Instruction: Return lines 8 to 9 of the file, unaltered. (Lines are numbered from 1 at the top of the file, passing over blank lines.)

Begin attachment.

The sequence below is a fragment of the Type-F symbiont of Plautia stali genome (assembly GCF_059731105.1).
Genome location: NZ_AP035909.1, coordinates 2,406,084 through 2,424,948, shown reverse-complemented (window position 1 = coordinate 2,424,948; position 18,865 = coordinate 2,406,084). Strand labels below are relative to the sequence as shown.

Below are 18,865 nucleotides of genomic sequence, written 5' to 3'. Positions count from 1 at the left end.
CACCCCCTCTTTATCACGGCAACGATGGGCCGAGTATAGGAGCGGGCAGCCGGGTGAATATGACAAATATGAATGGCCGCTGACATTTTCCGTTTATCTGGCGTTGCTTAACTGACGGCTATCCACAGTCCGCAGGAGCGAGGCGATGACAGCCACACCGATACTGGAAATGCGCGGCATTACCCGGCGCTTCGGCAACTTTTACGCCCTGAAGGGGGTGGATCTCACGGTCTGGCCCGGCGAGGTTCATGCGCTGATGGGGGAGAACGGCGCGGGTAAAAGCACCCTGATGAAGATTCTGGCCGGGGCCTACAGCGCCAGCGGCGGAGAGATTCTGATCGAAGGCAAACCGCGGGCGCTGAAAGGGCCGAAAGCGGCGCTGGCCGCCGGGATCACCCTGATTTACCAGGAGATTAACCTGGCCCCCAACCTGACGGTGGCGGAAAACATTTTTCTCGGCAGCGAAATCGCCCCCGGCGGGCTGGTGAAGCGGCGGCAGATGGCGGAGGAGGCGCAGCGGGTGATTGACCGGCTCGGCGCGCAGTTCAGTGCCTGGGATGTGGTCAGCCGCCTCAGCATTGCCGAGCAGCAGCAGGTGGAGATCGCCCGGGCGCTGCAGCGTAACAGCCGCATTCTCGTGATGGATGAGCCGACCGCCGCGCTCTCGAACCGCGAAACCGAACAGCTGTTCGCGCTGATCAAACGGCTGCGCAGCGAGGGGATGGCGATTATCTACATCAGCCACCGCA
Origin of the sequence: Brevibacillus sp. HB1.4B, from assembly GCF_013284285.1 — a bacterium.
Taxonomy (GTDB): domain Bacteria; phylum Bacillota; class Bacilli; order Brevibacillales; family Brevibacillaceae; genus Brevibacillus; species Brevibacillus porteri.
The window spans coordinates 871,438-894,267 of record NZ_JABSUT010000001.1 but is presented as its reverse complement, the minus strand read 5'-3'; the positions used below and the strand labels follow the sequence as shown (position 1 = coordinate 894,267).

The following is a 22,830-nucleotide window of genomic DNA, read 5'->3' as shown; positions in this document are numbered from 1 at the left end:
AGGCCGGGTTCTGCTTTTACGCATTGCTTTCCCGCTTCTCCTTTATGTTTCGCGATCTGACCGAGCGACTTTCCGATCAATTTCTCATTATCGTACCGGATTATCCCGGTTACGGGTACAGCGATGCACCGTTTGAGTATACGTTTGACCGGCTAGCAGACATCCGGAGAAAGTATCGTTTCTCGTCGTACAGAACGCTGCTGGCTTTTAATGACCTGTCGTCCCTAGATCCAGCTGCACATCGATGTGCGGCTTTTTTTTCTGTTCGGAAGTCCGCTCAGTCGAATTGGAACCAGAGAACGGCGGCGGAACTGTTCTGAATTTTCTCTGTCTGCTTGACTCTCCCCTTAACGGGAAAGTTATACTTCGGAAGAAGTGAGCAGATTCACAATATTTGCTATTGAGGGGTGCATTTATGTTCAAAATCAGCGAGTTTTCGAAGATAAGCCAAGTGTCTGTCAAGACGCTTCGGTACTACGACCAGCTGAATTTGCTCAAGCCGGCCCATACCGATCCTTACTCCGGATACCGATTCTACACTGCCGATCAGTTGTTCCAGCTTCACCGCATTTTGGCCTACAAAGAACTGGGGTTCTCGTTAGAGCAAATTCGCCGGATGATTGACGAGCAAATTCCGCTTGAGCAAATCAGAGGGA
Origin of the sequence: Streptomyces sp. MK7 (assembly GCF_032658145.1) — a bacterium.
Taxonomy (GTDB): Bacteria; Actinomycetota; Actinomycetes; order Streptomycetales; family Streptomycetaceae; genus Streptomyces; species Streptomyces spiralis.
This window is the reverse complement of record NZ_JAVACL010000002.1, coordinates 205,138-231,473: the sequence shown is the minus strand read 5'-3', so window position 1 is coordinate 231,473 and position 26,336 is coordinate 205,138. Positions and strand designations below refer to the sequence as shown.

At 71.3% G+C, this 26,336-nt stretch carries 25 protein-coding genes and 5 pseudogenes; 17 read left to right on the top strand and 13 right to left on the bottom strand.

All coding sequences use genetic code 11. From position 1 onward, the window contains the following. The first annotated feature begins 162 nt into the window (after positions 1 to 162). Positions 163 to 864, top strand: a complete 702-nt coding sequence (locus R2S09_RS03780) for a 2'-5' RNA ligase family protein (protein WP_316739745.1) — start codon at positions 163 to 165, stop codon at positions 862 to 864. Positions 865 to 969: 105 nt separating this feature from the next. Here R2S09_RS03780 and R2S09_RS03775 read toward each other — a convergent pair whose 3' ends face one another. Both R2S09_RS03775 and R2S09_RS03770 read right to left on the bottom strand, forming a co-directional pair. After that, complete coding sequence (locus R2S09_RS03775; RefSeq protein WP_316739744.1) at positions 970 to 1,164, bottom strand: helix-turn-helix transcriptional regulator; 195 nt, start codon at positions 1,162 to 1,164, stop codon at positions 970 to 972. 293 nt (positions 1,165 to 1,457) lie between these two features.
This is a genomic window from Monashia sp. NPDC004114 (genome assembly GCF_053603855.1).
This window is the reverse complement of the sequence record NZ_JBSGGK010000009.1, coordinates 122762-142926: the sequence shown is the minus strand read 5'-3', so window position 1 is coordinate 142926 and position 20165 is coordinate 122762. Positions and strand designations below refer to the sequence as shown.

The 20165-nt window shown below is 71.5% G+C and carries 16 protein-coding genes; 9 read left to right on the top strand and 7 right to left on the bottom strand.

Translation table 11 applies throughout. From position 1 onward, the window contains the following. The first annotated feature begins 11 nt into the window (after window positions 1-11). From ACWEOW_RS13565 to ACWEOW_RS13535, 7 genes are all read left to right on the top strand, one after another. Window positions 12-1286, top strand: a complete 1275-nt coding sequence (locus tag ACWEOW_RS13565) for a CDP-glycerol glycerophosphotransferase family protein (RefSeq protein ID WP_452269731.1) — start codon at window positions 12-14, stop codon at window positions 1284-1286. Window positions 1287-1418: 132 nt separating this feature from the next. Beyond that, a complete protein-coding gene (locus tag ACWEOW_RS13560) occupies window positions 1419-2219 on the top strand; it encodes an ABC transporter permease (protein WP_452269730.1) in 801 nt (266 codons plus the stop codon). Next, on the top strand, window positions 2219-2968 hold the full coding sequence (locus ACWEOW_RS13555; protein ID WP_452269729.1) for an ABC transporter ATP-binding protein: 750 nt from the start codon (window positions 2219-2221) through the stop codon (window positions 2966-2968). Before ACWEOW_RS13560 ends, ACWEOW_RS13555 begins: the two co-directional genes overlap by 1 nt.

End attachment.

The following is a 22,830-nucleotide window of genomic DNA, read 5'->3' as shown; positions in this document are numbered from 1 at the left end:
AGGCCGGGTTCTGCTTTTACGCATTGCTTTCCCGCTTCTCCTTTATGTTTCGCGATCTGACCGAGCGACTTTCCGATCAATTTCTCATTATCGTACCGGATTATCCCGGTTACGGGTACAGCGATGCACCGTTTGAGTATACGTTTGACCGGCTAGCAGACATCCGGAGAAAGTATCGTTTCTCGTCGTACAGAACGCTGCTGGCTTTTAATGACCTGTCGTCCCTAGATCCAGCTGCACATCGATGTGCGGCTTTTTTTTCTGTTCGGAAGTCCGCTCAGTCGAATTGGAACCAGAGAACGGCGGCGGAACTGTTCTGAATTTTCTCTGTCTGCTTGACTCTCCCCTTAACGGGAAAGTTATACTTCGGAAGAAGTGAGCAGATTCACAATATTTGCTATTGAGGGGTGCATTTATGTTCAAAATCAGCGAGTTTTCGAAGATAAGCCAAGTGTCTGTCAAGACGCTTCGGTACTACGACCAGCTGAATTTGCTCAAGCCGGCCCATACCGATCCTTACTCCGGATACCGATTCTACACTGCCGATCAGTTGTTCCAGCTTCACCGCATTTTGGCCTACAAAGAACTGGGGTTCTCGTTAGAGCAAATTCGCCGGATGATTGACGAGCAAATTCCGCTTGAGCAAATCAGAGGGA